I am building a smaller 2 story home. Upstairs in one bedroom the return air drops into a joist space, then in the next bedroom another cold air drops into the same space. It then goes over a couple spaces via holes in the joists and then down between 2 studs where there is a 3rd return then into the trunk line in the basement.

My concern is will it pull from the top 2 bedrooms?


As with anything air is always going to take the path to least resistance. Return air is often overlooked by installers because it will work with just a big open duct next to the furnace. If the rest of the install is done fairly well, l then a poor job with the return mayl not have a significant negative impact on the house. If the walls are open I'd address it now. I actually spend more time on return air than I do on supply. If you have architectural drawings with a heat loss calculation they will specify the required cfm (cubic feet per minute) of supply and return. Then duct and return cavities should be sized accordingly. A single stud cavity is only good for about 120 ish cfm which may be good for two rooms depending on the rest of the system and the size of the rooms and if the doors are undercut, the list goes on.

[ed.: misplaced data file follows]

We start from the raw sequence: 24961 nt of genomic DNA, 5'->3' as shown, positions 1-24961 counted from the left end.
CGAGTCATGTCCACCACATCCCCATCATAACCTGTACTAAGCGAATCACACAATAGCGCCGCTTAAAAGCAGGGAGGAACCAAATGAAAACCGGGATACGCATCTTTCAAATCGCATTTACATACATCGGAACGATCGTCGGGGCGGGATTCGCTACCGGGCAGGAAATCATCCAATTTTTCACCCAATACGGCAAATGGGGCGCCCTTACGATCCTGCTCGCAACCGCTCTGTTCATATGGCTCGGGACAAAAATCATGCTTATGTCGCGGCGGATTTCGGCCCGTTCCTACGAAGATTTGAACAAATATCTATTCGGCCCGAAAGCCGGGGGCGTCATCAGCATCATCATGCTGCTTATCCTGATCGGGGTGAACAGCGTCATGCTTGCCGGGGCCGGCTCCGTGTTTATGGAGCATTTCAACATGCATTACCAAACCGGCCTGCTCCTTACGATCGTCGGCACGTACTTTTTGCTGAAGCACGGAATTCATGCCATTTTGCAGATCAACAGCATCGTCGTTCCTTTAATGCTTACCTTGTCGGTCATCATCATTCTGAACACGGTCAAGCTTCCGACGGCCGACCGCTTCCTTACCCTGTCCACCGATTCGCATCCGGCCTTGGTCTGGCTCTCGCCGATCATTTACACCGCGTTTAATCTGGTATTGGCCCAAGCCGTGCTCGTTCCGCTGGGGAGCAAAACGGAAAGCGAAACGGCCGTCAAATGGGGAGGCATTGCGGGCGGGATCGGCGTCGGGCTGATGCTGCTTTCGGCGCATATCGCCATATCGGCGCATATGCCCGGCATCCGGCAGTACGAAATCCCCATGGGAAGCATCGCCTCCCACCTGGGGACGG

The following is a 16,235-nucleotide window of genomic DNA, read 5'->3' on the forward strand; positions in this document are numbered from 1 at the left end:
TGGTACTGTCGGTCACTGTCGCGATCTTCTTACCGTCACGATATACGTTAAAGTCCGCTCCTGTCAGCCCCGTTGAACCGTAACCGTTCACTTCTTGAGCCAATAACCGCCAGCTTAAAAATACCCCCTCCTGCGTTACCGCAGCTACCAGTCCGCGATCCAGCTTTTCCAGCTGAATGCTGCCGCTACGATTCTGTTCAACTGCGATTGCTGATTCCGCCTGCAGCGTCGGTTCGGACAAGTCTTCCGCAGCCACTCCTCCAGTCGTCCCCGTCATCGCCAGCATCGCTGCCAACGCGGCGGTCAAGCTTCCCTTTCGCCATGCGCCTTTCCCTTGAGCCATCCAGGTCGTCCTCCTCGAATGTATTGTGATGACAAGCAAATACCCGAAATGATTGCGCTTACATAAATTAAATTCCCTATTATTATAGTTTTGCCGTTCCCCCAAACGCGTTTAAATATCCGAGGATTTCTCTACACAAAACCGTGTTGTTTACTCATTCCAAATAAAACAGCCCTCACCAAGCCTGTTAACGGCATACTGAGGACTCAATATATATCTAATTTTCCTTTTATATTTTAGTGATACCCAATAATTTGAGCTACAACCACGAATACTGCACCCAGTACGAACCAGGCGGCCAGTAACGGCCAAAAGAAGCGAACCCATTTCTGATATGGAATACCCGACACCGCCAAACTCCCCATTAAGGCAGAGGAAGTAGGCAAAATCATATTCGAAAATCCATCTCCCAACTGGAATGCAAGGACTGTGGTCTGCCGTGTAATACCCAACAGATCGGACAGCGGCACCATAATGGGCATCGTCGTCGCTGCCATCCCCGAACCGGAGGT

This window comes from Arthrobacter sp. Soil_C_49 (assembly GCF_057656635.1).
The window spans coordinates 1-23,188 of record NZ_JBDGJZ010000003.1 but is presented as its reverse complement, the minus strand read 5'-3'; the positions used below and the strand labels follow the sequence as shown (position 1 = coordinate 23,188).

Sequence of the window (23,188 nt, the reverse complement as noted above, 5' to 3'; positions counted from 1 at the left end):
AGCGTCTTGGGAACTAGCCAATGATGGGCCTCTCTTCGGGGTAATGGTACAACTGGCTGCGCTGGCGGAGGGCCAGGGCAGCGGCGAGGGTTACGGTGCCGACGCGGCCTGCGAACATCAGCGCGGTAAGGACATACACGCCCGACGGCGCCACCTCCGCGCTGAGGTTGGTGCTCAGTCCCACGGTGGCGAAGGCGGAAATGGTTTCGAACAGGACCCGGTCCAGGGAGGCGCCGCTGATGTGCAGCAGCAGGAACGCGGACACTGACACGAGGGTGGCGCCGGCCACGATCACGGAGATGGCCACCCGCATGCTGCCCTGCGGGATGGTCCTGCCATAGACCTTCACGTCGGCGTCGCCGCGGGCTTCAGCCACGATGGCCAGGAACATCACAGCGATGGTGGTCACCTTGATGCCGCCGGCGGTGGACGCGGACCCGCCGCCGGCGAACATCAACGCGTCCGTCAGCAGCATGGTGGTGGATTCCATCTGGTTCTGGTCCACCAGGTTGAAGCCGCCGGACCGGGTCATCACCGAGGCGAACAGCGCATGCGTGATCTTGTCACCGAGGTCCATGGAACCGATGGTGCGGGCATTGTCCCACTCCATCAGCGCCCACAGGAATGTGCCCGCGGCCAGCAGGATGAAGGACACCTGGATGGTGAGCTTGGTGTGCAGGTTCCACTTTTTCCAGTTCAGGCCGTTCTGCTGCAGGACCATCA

This is a forced air system enter image description herewww.hometips.com

And this is how you would add an HRV to a forced air system enter image description herewww.finehomebuilding.com

Your Answer

By clicking “Post Your Answer”, you agree to our terms of service, privacy policy and cookie policy

Not the answer you're looking for? Browse other questions tagged or ask your own question.